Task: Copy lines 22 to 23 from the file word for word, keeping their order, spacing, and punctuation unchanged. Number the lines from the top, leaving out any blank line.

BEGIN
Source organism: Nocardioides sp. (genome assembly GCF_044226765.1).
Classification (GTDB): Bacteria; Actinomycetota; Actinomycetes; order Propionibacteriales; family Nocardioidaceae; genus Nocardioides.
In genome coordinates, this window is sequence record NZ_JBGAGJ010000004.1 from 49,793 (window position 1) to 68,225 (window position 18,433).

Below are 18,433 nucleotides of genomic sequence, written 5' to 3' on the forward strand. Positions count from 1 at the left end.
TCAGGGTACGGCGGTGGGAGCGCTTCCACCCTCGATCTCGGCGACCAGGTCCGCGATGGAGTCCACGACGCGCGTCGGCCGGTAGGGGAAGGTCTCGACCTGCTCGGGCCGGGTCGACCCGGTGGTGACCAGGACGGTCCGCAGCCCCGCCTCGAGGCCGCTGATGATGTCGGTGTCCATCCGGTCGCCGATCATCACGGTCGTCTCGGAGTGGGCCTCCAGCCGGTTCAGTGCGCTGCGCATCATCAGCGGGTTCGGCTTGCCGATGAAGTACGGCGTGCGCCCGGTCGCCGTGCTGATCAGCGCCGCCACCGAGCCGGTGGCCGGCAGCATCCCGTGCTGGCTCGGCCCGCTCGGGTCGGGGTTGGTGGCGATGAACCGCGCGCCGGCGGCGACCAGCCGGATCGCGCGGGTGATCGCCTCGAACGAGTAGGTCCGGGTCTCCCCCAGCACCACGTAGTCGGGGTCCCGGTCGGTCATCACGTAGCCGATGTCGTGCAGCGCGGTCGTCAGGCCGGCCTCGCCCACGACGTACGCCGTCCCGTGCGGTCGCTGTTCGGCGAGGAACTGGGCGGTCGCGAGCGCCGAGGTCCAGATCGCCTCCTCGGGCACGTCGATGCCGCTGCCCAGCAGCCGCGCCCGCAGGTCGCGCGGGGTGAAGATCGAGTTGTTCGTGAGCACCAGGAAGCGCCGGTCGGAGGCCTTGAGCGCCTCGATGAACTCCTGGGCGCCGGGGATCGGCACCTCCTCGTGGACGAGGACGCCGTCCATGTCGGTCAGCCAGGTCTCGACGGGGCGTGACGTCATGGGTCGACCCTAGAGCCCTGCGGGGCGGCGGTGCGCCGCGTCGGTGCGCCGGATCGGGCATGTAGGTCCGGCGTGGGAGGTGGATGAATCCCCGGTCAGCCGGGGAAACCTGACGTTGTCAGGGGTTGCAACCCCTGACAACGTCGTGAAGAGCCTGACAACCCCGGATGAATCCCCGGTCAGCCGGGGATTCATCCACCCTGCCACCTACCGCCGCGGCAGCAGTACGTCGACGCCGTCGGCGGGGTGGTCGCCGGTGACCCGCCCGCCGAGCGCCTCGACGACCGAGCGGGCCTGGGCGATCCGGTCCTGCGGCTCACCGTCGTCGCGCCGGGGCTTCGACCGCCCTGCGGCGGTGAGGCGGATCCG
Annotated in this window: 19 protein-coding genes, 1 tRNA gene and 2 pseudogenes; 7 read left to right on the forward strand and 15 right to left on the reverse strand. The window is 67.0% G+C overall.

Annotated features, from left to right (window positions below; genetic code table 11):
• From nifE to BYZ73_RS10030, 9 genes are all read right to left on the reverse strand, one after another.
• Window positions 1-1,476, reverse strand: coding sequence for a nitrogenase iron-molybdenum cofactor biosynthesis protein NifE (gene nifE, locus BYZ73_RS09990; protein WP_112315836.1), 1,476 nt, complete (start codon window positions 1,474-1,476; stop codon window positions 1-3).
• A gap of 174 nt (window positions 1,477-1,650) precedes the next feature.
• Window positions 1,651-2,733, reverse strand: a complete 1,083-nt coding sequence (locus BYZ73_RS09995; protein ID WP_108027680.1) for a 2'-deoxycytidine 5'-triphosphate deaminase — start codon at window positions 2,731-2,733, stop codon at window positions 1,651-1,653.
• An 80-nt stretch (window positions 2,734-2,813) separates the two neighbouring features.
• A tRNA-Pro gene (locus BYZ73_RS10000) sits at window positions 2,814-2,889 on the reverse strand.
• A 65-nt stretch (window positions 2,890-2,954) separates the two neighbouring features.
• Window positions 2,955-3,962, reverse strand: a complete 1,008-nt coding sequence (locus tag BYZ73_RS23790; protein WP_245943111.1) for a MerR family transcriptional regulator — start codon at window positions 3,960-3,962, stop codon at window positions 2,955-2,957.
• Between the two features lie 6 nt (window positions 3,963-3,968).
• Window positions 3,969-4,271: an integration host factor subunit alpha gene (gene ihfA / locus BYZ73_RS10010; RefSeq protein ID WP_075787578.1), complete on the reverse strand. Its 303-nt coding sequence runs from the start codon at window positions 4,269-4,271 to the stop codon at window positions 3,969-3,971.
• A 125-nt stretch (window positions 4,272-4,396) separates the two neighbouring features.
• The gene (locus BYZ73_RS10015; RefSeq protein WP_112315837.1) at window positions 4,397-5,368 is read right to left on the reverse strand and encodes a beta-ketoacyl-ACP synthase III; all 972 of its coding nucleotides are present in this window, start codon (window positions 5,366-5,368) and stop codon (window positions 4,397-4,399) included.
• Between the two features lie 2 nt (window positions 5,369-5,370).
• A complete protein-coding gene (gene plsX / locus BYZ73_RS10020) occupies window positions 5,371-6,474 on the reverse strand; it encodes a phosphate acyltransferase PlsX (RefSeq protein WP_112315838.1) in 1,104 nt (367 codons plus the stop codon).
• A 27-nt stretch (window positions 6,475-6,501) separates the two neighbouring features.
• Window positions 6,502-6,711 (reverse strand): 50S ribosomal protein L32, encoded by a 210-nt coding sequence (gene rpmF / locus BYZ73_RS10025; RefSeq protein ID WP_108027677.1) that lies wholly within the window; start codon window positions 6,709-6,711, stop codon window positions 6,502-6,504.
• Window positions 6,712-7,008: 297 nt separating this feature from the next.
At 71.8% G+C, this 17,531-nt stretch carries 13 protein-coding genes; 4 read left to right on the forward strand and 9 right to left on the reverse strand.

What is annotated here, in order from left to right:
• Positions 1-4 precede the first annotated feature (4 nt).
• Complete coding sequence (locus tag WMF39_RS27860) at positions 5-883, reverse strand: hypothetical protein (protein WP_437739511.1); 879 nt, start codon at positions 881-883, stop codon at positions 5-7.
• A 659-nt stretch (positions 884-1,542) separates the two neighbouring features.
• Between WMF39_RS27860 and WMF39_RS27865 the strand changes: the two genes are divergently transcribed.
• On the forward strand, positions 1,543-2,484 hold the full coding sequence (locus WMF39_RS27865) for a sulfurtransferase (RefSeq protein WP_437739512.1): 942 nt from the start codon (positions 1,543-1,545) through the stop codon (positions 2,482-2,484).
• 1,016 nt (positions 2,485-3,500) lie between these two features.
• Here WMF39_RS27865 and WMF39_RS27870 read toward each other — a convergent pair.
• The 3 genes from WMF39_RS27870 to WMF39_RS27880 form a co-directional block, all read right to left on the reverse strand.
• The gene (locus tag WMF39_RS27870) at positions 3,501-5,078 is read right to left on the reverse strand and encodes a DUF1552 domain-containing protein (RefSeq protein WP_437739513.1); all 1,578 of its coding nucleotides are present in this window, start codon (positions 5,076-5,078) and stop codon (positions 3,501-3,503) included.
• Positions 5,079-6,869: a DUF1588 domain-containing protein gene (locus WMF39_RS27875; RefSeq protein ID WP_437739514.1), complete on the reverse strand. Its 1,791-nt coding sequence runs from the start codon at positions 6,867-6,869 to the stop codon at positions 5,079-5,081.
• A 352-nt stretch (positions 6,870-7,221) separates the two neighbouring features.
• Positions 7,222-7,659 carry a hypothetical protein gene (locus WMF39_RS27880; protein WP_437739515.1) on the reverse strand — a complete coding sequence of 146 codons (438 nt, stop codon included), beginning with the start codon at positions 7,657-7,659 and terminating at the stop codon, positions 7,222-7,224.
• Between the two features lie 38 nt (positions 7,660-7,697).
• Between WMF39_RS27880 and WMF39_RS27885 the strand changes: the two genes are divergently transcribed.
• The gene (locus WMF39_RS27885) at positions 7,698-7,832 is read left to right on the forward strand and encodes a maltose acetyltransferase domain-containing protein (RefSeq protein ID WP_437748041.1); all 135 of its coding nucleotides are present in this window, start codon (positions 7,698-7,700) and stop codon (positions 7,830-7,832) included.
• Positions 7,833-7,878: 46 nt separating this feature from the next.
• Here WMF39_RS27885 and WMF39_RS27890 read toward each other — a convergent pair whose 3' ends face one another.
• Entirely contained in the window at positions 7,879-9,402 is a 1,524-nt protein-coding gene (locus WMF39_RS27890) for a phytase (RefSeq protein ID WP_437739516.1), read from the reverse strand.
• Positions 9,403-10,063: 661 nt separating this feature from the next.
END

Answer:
• A 27-nt stretch (window positions 6,475-6,501) separates the two neighbouring features.
• Window positions 6,502-6,711 (reverse strand): 50S ribosomal protein L32, encoded by a 210-nt coding sequence (gene rpmF / locus BYZ73_RS10025; RefSeq protein ID WP_108027677.1) that lies wholly within the window; start codon window positions 6,709-6,711, stop codon window positions 6,502-6,504.